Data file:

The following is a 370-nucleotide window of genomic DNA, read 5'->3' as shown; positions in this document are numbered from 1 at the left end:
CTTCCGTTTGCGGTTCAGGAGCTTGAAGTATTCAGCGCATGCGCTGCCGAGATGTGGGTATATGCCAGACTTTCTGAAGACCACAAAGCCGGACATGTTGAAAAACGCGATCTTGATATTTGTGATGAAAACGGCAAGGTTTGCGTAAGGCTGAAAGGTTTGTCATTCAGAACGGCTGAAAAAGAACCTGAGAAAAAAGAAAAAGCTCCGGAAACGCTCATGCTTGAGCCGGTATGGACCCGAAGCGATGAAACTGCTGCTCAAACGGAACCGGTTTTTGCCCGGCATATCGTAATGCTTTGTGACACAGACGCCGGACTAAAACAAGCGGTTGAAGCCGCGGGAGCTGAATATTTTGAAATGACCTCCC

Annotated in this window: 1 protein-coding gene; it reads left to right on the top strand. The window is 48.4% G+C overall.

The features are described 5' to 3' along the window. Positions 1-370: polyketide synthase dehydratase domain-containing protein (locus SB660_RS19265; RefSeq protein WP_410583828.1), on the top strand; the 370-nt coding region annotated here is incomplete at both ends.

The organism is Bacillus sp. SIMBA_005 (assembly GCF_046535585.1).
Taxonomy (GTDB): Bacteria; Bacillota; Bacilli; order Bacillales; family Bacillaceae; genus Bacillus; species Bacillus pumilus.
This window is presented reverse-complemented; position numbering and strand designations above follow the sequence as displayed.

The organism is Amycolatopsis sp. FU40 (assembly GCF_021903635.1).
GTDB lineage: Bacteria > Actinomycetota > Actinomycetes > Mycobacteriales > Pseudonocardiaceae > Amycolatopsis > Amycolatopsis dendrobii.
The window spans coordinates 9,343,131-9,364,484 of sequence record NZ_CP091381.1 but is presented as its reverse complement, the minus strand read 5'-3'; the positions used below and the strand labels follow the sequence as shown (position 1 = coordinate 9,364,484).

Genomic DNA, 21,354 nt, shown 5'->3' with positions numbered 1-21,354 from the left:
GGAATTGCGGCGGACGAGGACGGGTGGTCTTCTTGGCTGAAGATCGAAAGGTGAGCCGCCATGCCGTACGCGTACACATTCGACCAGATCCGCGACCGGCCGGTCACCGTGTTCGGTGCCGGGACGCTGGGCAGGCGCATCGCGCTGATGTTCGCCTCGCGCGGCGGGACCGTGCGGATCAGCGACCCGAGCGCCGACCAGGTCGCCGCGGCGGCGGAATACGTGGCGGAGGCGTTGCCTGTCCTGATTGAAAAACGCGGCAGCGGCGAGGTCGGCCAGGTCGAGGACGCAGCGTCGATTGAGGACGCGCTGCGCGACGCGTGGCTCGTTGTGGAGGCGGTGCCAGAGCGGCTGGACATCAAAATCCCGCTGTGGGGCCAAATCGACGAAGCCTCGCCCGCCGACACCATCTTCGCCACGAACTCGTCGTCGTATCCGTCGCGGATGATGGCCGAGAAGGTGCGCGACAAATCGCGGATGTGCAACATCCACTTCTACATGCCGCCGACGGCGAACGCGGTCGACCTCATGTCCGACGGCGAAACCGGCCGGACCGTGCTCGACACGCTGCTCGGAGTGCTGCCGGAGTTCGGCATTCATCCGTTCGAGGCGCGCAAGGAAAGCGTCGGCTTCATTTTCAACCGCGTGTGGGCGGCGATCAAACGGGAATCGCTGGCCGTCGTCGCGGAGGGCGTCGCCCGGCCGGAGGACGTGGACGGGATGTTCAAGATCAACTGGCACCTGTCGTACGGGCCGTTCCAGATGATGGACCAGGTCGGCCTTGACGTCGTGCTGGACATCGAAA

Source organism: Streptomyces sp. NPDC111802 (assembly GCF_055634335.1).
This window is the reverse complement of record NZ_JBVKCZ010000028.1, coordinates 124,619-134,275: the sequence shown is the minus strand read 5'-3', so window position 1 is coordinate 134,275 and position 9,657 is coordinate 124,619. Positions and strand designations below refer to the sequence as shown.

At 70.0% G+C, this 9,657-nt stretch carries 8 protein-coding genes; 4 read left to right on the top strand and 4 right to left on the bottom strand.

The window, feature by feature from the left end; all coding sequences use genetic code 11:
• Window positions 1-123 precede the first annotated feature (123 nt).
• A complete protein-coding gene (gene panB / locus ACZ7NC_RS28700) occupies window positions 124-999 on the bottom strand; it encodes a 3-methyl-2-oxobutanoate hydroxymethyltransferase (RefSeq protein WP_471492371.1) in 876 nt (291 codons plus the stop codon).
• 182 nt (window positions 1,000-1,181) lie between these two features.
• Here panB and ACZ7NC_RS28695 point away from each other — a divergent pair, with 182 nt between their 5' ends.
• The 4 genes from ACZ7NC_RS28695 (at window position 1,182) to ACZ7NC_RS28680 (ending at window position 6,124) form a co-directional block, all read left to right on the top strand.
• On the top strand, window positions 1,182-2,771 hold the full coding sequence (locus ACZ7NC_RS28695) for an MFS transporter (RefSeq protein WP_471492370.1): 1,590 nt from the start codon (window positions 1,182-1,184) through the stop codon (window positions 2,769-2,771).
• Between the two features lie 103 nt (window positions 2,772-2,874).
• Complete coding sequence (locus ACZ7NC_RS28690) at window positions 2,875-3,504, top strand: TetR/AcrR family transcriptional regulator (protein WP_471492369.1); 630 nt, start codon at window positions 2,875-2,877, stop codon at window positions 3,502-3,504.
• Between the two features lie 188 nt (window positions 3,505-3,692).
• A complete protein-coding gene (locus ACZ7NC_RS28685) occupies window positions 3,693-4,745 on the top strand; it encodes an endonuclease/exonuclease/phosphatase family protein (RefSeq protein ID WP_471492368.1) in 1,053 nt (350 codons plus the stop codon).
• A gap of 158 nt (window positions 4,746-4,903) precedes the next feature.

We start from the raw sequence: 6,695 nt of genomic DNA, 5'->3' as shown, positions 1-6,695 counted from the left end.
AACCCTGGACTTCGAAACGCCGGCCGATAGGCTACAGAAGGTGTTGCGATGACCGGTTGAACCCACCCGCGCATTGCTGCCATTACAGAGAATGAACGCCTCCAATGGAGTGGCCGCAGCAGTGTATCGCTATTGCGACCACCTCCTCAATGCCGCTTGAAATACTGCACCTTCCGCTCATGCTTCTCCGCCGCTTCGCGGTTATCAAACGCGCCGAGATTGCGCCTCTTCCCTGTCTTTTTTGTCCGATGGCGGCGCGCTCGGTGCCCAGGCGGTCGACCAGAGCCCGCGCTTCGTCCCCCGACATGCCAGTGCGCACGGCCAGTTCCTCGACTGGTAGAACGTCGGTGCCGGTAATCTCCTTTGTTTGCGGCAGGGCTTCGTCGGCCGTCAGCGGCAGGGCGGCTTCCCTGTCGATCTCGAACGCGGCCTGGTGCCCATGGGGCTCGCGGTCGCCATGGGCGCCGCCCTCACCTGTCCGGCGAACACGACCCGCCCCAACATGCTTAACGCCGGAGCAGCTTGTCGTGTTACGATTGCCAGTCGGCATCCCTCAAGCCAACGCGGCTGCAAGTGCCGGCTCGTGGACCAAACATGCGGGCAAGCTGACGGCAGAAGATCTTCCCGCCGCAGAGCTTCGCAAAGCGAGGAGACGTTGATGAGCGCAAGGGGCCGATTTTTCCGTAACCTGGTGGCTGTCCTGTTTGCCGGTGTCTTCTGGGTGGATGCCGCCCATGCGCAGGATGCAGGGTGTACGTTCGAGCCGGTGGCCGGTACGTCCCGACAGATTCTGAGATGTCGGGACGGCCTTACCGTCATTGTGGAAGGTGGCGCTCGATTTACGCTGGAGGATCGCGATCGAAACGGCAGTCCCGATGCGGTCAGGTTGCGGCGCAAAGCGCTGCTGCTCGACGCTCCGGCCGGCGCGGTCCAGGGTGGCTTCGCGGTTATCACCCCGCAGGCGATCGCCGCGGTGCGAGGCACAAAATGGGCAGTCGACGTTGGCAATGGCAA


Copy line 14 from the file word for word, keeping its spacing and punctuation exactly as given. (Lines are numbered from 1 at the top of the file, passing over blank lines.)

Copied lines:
This window is the reverse complement of record NZ_JBVKCZ010000028.1, coordinates 124,619-134,275: the sequence shown is the minus strand read 5'-3', so window position 1 is coordinate 134,275 and position 9,657 is coordinate 124,619. Positions and strand designations below refer to the sequence as shown.